Hooked on to the national goals of rural development, IRMA has set itself the objective of developing human resources for the producers' co-operatives and for some non-governmental organisations working for rural development. As means to this end, IRMA undertakes short-term management development programmes, a full-time two-year postgraduate programme in rural management and consultancy assignments. The remainder of this paper takes a look at some of the issues and problems that confront IRMA vis-a-vis its HRD role.
The following diagram depicts the activities of IRMA. By reading our definition of HRD into the diagram, it is possible to recognise the HRD tasks that reside in IRMA's lap. (See diagram).
The major issues facing IRMA are to: Actively identify in more and more clear terms the clientele's specific demands, which seem to elude the clientele's own consciousness; convert the demands so identified into person specifications; classify the specifications into "givens" (properties possessed by aspirants at the time of entry to the Institute) and the "makings" (properties to be acquired at the Institute); devise effective methods of detecting and attracting the givens; design and offer a programme that is efficacious in bringing about the makings; check the efficacy by establishing feedback loops at appropriate times and junctures; make corrections and modifications as found necessary.
IRMA, like any other professional school, has a double HRD role: Development of its internal human resources for its own effectiveness and HRD for the client organisations. In carrying out this double role, it is fairly easy to recognise the need for the various tasks shown in the diagram above. How about the values or ideology that we referred to in the definition?
The Institute enshrines an ideology which may be worded as follows: The poor need not, and ought not to, remain poor; they require external support; the resource-rich are morally bound to extend support even at some personal cost; the necessary condition for actualising such support is an attitude of concern for, and "identification" with, the aspirations of the resource-poor.
That is the ideology of a formal organisation, called IRMA. People who join the organisation, however, bring their personal values with them. Would a summation of these individual values spell the organisation's ideology? Very often, not. And yet, the organisation's ideology would be consequential only to the degree the individuals in the organisation identify with the ideology, reflect it or share it. How does one, therefore, bring about this congruence? Turning to our distinction of the "givens" and the "makings" again, the Institute may, by appropriate methods, screen in a Faculty that matches the ideology or rope in those who hold out a clear promise of being "scripted" on through adequate and well-planned induction and socialisation. A combination of these strategies may also be practical: A part of the Faculty be screened in for congruence and the rest be made congruent by in-house socialisation or indoctrination. Whatever the strategy, the results are crucial: If (rural) development is value-dependent and the agents pressed into it have, consequently, to be oriented to the values in question, then the efficacy of the trainers of these agents will suffer an unaffordable erosion--should the trainers not embody, embrace or be inspired by the same values.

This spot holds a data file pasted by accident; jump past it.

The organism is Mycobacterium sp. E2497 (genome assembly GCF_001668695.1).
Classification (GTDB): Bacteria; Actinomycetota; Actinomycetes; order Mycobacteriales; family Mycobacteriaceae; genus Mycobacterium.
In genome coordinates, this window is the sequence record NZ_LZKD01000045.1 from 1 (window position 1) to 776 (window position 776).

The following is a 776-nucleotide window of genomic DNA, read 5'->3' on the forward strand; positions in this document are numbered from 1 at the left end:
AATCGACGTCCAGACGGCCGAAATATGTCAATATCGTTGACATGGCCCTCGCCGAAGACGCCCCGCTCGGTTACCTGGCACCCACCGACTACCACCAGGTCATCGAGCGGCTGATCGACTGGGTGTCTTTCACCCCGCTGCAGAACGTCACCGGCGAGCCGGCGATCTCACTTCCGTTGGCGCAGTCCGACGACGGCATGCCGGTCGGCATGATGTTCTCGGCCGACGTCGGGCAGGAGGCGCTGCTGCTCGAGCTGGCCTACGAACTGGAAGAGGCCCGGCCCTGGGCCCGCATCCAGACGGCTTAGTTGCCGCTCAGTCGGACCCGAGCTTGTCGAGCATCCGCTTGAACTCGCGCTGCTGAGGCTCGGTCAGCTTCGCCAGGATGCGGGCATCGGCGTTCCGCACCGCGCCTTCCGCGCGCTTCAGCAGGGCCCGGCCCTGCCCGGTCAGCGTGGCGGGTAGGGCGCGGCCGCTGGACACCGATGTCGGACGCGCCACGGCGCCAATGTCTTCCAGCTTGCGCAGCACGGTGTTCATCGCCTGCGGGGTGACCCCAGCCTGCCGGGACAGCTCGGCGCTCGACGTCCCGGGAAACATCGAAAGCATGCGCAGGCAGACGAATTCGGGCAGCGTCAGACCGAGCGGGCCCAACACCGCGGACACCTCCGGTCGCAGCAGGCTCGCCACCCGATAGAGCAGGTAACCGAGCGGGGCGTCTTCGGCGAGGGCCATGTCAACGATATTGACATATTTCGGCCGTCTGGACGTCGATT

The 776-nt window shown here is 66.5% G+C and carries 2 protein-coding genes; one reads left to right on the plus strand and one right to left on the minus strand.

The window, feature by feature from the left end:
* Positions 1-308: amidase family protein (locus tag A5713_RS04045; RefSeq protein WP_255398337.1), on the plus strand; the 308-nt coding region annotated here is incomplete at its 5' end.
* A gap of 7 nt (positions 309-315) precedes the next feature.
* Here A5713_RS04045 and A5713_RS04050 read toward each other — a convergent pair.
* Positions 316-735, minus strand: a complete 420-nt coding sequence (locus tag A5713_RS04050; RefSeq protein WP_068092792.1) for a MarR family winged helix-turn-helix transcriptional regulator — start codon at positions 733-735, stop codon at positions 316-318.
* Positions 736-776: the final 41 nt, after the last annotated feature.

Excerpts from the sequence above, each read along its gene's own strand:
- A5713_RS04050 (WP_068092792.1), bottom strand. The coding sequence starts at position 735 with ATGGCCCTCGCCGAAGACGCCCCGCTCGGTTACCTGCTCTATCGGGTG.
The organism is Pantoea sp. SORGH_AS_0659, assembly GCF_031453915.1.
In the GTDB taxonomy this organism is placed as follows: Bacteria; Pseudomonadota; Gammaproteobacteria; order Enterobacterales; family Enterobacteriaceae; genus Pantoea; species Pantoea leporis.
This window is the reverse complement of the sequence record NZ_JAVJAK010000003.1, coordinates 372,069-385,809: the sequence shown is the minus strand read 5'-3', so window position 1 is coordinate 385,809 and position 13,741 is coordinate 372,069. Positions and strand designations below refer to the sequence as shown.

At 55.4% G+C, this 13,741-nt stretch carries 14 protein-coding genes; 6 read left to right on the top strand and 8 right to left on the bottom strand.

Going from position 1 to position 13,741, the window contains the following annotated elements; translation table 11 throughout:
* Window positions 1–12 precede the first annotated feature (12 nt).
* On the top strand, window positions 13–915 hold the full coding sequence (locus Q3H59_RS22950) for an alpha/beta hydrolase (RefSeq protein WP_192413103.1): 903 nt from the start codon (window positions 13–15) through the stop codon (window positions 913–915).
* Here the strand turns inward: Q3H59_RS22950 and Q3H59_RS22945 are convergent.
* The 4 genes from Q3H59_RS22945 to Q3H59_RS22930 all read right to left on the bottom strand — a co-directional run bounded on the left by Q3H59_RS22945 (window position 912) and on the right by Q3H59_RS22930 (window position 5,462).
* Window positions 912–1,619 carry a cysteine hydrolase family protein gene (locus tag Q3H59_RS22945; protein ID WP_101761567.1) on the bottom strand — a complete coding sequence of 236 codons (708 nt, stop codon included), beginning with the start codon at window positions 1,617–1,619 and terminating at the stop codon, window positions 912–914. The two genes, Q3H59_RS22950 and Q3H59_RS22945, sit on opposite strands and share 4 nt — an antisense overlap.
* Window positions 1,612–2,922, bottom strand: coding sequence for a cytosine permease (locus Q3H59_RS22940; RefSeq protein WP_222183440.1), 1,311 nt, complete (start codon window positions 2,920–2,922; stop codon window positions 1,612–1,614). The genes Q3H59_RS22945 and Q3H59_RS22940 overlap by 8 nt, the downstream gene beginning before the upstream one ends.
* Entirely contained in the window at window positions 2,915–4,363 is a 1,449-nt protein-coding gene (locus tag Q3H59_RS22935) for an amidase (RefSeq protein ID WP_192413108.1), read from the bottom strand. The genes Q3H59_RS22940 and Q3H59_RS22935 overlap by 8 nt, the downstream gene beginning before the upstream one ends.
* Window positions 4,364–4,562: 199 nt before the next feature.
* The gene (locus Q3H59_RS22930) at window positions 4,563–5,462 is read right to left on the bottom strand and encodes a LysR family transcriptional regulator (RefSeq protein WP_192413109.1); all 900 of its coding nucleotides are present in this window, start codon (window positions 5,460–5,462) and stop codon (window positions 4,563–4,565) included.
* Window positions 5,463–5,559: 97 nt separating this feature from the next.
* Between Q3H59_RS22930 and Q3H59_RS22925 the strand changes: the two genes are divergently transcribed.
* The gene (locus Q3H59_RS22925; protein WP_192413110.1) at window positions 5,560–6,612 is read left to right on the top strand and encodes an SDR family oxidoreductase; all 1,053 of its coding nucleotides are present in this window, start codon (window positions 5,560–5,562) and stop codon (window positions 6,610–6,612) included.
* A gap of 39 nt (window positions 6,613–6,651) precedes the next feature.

But how does one assess another's ideology or values, especially when having to hire people in an environment ridden with the ills of unemployment? Wouldn't we need valid and reliable methods of doing it? The same issues and problems hold true for the recruitment, selection and training of students, too.
Who should do HRD?
Implementation of HRD as defined in this paper will certainly call for construction and use of techniques. Cut-and-dried techniques are useful and necessary at the operational level and they must be developed, validated and used; people must be trained for evolving these techniques. But, HRD itself is not the technician's cup of tea. These technicians, if allowed to take over HRD, will gradually consume the resources; they will utilise humans for production of some identifiable, short-term satisfaction for sure, but develop them -- they cannot!
Philosophy controls behaviour. By philosophy I mean the idiosyncratically integrated map a person has evolved in the mind to represent reality for him- or herself. As such, it subsumes the person's assumptions and beliefs. When values, either as part of the original map itself or as subsequently ingested material, enter the map, they trace a path along congenial elements (supportive assumptions and beliefs) in the map and give rise to a liveline (an ideology), which urges and directs the person's behaviour or actions as well as further perceptions. When this happens, all other motive forces (such as those of a job-description under contractual terms) are only secondary and inferior in their potency and effectiveness. Should that indeed be so, imagine the prospects of HRD, if it was taken up by or was assigned to one who believes, for example, that humans are born either high or low and the latter are, by destiny, the raw material (like clay or metal) to be moulded or beaten to shape to subserve the needs of the former!